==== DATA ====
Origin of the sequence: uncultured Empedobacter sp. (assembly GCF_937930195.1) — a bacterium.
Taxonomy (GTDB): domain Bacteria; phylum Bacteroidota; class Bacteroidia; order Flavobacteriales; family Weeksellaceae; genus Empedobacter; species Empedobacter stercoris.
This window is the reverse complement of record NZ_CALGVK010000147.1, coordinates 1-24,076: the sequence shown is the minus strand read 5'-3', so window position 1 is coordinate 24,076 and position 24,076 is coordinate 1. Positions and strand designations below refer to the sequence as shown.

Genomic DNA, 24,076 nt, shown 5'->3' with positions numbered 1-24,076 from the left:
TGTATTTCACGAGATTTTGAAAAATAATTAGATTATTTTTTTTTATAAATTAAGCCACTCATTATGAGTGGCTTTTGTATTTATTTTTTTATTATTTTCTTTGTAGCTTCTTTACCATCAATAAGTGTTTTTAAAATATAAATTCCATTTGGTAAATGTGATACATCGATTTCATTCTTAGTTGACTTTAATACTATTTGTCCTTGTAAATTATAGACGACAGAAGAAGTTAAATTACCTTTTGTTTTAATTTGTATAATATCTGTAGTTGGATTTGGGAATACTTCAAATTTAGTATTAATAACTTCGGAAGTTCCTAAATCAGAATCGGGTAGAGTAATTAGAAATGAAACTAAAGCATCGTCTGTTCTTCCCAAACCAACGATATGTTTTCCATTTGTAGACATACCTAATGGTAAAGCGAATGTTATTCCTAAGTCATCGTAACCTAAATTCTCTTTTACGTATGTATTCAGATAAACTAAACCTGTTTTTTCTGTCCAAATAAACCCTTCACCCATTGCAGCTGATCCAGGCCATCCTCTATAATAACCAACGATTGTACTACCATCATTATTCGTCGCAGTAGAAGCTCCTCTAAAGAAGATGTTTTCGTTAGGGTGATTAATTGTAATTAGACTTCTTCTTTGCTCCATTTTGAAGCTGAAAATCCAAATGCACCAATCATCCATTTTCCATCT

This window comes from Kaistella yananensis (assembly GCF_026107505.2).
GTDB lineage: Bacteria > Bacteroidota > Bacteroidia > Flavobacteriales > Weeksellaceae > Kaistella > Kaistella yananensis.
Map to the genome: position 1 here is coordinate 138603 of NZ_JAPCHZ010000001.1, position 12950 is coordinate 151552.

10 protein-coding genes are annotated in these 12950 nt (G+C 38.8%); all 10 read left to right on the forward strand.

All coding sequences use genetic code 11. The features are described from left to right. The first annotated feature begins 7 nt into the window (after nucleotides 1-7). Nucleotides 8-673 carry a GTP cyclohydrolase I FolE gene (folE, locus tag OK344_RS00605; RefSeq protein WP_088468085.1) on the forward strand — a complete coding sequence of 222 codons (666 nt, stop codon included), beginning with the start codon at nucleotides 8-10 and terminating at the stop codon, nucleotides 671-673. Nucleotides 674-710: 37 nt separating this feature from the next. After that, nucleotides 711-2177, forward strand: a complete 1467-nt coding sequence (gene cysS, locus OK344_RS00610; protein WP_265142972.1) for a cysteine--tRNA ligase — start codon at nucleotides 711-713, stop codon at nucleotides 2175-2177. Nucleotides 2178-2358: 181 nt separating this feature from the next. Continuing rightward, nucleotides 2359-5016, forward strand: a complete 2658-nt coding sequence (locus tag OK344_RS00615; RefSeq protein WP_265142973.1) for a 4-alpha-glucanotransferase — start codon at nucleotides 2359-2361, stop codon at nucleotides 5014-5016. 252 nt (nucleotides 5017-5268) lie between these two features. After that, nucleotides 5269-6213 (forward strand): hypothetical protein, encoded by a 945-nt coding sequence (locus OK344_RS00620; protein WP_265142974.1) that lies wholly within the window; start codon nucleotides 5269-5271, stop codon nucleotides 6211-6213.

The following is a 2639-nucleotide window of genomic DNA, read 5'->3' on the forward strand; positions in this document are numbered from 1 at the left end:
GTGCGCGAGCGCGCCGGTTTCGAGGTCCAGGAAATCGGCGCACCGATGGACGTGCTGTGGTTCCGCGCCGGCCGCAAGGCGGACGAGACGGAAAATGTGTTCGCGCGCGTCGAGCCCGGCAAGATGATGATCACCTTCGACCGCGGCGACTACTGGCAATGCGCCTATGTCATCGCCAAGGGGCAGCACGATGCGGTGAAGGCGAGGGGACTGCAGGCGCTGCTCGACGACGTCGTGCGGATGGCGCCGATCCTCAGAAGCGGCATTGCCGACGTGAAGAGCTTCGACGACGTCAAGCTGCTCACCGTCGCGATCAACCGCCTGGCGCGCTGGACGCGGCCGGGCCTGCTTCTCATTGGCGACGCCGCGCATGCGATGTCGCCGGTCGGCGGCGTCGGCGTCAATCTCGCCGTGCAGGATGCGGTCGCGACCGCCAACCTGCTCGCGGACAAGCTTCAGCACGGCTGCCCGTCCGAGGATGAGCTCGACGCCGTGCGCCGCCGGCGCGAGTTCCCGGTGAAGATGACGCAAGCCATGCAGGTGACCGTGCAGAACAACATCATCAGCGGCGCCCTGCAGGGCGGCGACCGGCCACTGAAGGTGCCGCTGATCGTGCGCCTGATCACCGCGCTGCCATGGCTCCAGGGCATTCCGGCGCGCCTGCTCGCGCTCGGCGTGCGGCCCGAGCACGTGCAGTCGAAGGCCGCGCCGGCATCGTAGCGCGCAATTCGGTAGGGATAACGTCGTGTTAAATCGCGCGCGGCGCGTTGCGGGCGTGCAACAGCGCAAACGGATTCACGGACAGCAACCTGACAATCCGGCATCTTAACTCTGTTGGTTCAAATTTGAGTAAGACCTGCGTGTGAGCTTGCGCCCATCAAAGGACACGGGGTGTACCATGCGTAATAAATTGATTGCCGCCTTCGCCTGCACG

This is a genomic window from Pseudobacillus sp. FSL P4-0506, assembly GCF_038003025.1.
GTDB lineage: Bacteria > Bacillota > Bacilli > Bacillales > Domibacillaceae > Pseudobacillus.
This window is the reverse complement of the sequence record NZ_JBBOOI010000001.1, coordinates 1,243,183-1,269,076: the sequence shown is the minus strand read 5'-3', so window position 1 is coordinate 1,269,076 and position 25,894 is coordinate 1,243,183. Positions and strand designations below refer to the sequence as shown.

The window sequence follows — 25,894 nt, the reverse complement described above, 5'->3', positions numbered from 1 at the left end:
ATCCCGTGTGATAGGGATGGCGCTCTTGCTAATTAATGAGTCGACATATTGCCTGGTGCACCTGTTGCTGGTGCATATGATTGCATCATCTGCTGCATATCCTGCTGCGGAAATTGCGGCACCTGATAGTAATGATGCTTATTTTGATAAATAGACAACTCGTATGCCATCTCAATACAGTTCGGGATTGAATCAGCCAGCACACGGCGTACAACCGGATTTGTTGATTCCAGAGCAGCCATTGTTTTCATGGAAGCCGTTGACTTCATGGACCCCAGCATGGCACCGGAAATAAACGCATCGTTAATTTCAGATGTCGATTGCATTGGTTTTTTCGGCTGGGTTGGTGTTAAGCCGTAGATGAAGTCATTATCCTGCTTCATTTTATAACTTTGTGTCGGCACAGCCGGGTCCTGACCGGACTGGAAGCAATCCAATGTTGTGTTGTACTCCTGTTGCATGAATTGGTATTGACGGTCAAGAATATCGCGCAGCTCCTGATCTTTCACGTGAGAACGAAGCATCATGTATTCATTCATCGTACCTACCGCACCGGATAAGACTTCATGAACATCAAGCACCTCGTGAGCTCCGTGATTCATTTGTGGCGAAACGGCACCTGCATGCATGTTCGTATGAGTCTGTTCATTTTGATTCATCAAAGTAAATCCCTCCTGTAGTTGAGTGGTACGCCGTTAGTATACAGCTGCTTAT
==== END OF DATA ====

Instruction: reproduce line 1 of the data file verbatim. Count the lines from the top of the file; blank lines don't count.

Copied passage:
Origin of the sequence: uncultured Empedobacter sp. (assembly GCF_937930195.1) — a bacterium.